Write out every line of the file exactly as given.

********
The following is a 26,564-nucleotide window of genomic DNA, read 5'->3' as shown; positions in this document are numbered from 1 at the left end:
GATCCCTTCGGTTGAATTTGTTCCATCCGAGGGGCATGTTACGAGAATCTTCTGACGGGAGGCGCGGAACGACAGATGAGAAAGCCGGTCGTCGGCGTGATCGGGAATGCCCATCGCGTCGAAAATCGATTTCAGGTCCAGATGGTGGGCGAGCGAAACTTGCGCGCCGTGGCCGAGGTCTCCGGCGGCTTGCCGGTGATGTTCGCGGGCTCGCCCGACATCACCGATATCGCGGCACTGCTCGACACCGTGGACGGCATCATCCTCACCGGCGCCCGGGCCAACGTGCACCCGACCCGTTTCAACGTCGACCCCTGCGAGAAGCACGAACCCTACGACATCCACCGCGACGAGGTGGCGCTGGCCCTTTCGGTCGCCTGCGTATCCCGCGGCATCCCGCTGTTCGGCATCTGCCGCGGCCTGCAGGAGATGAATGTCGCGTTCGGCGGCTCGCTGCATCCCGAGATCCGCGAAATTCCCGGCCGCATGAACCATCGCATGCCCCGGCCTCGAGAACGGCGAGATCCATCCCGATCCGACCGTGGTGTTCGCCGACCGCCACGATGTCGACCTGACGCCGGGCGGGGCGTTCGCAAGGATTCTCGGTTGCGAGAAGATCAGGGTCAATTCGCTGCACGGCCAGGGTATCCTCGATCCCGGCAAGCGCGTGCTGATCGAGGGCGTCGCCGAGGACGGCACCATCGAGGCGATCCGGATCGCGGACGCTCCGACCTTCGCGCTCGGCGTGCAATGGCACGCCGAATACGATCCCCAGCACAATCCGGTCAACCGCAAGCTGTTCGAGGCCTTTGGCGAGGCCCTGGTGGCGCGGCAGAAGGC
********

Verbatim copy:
The following is a 26,564-nucleotide window of genomic DNA, read 5'->3' as shown; positions in this document are numbered from 1 at the left end:
GATCCCTTCGGTTGAATTTGTTCCATCCGAGGGGCATGTTACGAGAATCTTCTGACGGGAGGCGCGGAACGACAGATGAGAAAGCCGGTCGTCGGCGTGATCGGGAATGCCCATCGCGTCGAAAATCGATTTCAGGTCCAGATGGTGGGCGAGCGAAACTTGCGCGCCGTGGCCGAGGTCTCCGGCGGCTTGCCGGTGATGTTCGCGGGCTCGCCCGACATCACCGATATCGCGGCACTGCTCGACACCGTGGACGGCATCATCCTCACCGGCGCCCGGGCCAACGTGCACCCGACCCGTTTCAACGTCGACCCCTGCGAGAAGCACGAACCCTACGACATCCACCGCGACGAGGTGGCGCTGGCCCTTTCGGTCGCCTGCGTATCCCGCGGCATCCCGCTGTTCGGCATCTGCCGCGGCCTGCAGGAGATGAATGTCGCGTTCGGCGGCTCGCTGCATCCCGAGATCCGCGAAATTCCCGGCCGCATGAACCATCGCATGCCCCGGCCTCGAGAACGGCGAGATCCATCCCGATCCGACCGTGGTGTTCGCCGACCGCCACGATGTCGACCTGACGCCGGGCGGGGCGTTCGCAAGGATTCTCGGTTGCGAGAAGATCAGGGTCAATTCGCTGCACGGCCAGGGTATCCTCGATCCCGGCAAGCGCGTGCTGATCGAGGGCGTCGCCGAGGACGGCACCATCGAGGCGATCCGGATCGCGGACGCTCCGACCTTCGCGCTCGGCGTGCAATGGCACGCCGAATACGATCCCCAGCACAATCCGGTCAACCGCAAGCTGTTCGAGGCCTTTGGCGAGGCCCTGGTGGCGCGGCAGAAGGC